Rylander: The sort of person who is the opposite of that one guy who always loves to point out how right he is all the time while simultaneously pretending he is only feigning pride but deep down we all know what a smug jerk he is despite the fact that basically everybody likes him anyway and you just can’t figure out why. Did that make sense? I hope not.
Me: Sticking with the Cubs, which of the following emotions best describes how you feel when you read the name Steve Bartman:
a. Hatred because he screwed the Cubs
b. Pity because of how abominably he was treated
c. Jealousy because he had such great seats
d. Other—please explain.
Rylander: – b. Pity because of how abominably he was treated. Bartman, if you’re out there reading this, contact me, I’ll send you a free copy of my book. Heck, I’ll even send you two if you can somehow get the Cubs back to the NLCS.
Me: In the book, Vince is fond of repeating the befuddling wisdom of his grandmother. One example is, “The only real way to eat a pinecone is with tortoise gravy and a sense of self-worth.” What’s the worst advice you could give to someone who’s trying to write a novel?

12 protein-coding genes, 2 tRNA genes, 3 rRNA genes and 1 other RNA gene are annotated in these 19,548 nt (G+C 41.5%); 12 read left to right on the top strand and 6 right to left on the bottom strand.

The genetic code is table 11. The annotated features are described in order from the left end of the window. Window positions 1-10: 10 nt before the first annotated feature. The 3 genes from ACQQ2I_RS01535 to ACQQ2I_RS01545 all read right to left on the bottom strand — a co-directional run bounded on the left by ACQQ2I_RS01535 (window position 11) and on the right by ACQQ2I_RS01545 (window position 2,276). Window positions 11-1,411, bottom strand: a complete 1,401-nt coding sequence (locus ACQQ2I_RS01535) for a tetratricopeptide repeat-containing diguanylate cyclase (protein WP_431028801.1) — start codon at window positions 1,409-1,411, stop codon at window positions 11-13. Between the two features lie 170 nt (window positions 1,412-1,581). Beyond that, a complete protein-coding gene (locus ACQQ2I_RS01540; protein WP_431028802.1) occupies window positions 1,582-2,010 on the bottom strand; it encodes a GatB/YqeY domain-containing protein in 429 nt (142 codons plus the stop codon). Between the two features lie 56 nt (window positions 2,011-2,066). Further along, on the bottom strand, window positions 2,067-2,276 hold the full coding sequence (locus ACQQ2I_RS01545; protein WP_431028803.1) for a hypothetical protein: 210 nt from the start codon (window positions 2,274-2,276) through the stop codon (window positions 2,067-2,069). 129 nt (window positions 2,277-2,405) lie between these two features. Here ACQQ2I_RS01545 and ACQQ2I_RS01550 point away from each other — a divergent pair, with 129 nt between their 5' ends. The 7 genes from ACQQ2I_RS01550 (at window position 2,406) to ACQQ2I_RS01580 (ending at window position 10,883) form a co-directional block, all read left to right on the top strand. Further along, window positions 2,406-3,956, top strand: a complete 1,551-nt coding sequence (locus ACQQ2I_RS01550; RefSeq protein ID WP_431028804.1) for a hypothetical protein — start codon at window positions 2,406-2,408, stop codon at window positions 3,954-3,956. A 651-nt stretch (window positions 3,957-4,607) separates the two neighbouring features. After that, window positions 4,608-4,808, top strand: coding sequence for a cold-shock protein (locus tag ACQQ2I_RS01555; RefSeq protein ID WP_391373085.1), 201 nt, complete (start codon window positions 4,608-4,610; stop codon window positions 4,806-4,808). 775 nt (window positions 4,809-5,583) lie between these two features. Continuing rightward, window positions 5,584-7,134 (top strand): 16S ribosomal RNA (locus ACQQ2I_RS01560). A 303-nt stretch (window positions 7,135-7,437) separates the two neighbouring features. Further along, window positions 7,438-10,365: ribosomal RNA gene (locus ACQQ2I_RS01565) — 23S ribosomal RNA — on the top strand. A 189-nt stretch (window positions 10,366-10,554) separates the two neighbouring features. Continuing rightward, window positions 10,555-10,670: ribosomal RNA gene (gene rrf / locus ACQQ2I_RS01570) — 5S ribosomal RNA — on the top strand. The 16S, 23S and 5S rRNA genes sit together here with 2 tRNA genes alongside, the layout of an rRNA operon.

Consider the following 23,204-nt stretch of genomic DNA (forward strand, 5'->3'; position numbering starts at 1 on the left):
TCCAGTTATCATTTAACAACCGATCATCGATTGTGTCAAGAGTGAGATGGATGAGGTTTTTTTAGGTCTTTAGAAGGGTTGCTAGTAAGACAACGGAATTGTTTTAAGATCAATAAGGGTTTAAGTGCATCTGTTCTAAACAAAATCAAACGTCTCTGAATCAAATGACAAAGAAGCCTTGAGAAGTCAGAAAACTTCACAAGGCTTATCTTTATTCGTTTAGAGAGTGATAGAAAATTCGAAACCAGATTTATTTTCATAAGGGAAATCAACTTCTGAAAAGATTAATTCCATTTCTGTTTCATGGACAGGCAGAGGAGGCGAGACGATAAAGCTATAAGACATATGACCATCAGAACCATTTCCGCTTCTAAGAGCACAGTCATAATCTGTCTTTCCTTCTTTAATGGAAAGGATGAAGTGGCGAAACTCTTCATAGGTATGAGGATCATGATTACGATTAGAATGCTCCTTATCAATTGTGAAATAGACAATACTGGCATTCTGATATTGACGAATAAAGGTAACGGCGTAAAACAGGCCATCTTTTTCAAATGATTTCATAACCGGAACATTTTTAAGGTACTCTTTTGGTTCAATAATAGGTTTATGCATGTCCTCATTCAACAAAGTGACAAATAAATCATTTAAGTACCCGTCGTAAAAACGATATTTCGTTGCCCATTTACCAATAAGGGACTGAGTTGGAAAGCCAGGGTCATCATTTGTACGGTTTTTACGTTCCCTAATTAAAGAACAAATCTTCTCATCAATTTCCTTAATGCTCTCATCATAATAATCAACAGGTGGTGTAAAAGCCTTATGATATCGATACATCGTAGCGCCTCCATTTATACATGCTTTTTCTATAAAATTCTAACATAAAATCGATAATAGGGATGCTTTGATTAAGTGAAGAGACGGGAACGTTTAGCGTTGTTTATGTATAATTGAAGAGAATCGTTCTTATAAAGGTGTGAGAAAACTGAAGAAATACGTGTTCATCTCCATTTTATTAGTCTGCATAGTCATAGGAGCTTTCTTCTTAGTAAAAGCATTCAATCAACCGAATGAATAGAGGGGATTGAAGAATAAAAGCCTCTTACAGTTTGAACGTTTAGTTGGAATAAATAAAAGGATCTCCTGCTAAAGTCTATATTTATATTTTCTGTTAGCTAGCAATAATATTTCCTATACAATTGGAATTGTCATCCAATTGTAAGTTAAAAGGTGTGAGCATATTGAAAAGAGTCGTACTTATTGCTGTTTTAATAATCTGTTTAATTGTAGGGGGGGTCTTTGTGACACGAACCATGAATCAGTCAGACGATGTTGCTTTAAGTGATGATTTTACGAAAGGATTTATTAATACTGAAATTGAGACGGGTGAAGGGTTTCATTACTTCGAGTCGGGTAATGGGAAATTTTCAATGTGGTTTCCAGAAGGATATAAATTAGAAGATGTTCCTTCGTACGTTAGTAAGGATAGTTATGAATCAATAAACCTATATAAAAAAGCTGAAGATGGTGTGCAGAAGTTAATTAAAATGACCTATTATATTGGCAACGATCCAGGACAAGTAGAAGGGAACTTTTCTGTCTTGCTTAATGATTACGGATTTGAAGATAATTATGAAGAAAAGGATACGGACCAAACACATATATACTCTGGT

Rylander: I’d say to write out your novel by hand using a mixture of water and your own blood for ink. That way, when you send the manuscript to editors and agents to consider, you can also include a note that says, “There’s literally a little bit of me in every single page. Enjoy.” They’ll be delighted, and you’ll have a book deal in no time. That, and I also always like to remind people about the importance of wearing a bow tie when you write.
Me: Back to the Cubs. In the book, Vince and Mac try to stump each other with Cubs trivia. I have some Cubs trivia for you. No cheating.
Rylander: This is not fair.
a. Nevertheless. In what year did the Cubs play their first night game at Wrigley Field?
Rylander: I’m pretty sure it was in the late 1980’s… I’ll say 1987. The thing is, I black out most of the Cubs games I watch because they’re just too painful to remember. So I never remember the trivia and Cubs facts they talk about on air. Mac and Vince, however, are too young to have developed that protective crust of cynicism, so they soak it all up like sponges.